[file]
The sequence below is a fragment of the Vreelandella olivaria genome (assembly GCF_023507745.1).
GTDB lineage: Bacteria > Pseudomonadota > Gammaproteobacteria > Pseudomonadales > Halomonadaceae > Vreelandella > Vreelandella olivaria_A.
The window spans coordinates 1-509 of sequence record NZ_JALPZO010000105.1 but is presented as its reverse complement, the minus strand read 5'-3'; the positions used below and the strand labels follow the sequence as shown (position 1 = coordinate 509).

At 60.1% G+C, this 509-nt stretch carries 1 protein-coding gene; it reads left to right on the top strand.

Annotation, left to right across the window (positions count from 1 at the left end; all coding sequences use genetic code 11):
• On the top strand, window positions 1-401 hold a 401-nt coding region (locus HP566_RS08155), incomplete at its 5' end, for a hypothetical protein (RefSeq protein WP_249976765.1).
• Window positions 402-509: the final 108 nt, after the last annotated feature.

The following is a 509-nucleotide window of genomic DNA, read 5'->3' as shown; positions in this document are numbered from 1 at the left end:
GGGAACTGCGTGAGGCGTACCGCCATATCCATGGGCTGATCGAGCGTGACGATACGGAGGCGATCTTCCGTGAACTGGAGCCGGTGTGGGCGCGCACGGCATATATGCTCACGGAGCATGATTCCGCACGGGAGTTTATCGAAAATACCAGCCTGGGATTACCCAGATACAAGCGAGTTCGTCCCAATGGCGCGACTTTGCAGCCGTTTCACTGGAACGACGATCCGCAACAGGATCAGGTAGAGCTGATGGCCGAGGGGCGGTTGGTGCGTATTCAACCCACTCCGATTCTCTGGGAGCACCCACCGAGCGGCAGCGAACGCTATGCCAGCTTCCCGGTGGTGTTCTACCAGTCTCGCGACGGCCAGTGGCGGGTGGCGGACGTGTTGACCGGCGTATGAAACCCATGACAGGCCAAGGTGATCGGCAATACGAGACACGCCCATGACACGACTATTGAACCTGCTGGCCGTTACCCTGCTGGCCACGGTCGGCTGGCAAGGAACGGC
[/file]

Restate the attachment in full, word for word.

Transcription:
The sequence below is a fragment of the Vreelandella olivaria genome (assembly GCF_023507745.1).
GTDB lineage: Bacteria > Pseudomonadota > Gammaproteobacteria > Pseudomonadales > Halomonadaceae > Vreelandella > Vreelandella olivaria_A.
The window spans coordinates 1-509 of sequence record NZ_JALPZO010000105.1 but is presented as its reverse complement, the minus strand read 5'-3'; the positions used below and the strand labels follow the sequence as shown (position 1 = coordinate 509).

At 60.1% G+C, this 509-nt stretch carries 1 protein-coding gene; it reads left to right on the top strand.

Annotation, left to right across the window (positions count from 1 at the left end; all coding sequences use genetic code 11):
• On the top strand, window positions 1-401 hold a 401-nt coding region (locus HP566_RS08155), incomplete at its 5' end, for a hypothetical protein (RefSeq protein WP_249976765.1).
• Window positions 402-509: the final 108 nt, after the last annotated feature.

The following is a 509-nucleotide window of genomic DNA, read 5'->3' as shown; positions in this document are numbered from 1 at the left end:
GGGAACTGCGTGAGGCGTACCGCCATATCCATGGGCTGATCGAGCGTGACGATACGGAGGCGATCTTCCGTGAACTGGAGCCGGTGTGGGCGCGCACGGCATATATGCTCACGGAGCATGATTCCGCACGGGAGTTTATCGAAAATACCAGCCTGGGATTACCCAGATACAAGCGAGTTCGTCCCAATGGCGCGACTTTGCAGCCGTTTCACTGGAACGACGATCCGCAACAGGATCAGGTAGAGCTGATGGCCGAGGGGCGGTTGGTGCGTATTCAACCCACTCCGATTCTCTGGGAGCACCCACCGAGCGGCAGCGAACGCTATGCCAGCTTCCCGGTGGTGTTCTACCAGTCTCGCGACGGCCAGTGGCGGGTGGCGGACGTGTTGACCGGCGTATGAAACCCATGACAGGCCAAGGTGATCGGCAATACGAGACACGCCCATGACACGACTATTGAACCTGCTGGCCGTTACCCTGCTGGCCACGGTCGGCTGGCAAGGAACGGC